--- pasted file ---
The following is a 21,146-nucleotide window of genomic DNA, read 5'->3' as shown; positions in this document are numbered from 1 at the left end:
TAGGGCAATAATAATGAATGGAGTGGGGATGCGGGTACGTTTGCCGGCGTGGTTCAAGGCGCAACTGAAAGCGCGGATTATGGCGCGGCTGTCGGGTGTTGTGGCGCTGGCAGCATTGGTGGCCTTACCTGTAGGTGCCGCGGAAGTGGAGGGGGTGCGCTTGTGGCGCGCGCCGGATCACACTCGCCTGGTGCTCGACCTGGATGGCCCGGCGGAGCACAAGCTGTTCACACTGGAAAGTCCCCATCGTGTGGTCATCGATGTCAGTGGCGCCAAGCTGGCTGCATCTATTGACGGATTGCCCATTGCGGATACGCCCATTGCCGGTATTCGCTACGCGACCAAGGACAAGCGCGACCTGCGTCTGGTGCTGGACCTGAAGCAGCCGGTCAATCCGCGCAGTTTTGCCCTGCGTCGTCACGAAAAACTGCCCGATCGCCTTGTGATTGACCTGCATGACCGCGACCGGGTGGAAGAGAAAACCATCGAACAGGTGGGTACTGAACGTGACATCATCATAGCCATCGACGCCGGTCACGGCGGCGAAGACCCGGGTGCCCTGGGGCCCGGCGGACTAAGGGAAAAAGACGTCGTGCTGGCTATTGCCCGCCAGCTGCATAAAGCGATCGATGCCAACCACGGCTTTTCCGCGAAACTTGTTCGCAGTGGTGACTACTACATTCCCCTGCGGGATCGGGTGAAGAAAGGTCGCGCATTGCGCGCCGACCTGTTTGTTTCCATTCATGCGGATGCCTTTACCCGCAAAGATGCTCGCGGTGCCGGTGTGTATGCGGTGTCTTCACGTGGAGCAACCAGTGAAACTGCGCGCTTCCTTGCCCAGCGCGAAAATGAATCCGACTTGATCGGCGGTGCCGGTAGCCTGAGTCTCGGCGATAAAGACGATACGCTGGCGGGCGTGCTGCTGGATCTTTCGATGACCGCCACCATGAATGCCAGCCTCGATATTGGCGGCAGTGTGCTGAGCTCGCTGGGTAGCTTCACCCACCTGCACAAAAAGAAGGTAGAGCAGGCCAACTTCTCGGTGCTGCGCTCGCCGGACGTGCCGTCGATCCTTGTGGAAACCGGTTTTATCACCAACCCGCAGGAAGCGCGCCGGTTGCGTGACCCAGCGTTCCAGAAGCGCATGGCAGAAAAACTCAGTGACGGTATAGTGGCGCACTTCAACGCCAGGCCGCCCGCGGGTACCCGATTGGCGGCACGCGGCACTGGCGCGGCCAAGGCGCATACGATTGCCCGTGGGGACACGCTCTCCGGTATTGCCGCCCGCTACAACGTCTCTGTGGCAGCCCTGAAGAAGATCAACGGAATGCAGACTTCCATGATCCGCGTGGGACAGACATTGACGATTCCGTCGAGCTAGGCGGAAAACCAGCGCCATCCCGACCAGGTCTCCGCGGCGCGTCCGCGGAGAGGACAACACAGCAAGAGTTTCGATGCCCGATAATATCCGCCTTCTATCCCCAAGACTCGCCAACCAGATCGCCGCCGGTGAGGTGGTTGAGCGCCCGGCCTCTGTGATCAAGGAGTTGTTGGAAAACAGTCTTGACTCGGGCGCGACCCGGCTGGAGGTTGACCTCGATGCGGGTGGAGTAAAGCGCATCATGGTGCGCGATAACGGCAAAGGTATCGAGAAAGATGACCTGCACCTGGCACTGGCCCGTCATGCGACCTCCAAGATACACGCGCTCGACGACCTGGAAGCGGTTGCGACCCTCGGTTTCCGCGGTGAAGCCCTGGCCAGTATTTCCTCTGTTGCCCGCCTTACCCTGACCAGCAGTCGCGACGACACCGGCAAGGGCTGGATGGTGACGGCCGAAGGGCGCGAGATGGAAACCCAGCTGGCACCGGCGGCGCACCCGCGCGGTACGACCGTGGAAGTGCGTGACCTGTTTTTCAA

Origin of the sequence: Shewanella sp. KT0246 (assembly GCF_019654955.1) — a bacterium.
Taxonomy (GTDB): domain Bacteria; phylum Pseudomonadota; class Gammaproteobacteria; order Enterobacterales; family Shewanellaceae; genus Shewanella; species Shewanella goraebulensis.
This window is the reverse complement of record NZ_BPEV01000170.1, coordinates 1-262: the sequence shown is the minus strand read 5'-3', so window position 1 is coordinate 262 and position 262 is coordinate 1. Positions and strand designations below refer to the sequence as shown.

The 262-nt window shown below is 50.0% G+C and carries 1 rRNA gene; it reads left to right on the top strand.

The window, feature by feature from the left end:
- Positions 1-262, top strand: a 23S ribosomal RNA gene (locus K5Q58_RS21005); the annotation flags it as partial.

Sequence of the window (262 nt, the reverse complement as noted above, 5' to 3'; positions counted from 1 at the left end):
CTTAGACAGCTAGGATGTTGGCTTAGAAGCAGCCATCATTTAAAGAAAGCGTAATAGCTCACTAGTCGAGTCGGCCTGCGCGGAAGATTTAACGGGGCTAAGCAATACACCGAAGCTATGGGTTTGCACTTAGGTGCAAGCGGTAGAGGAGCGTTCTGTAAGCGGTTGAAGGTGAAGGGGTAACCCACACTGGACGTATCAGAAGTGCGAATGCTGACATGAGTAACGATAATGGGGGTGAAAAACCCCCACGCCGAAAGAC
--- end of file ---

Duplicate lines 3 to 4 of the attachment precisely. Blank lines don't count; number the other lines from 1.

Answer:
Origin of the sequence: Shewanella sp. KT0246 (assembly GCF_019654955.1) — a bacterium.
Taxonomy (GTDB): domain Bacteria; phylum Pseudomonadota; class Gammaproteobacteria; order Enterobacterales; family Shewanellaceae; genus Shewanella; species Shewanella goraebulensis.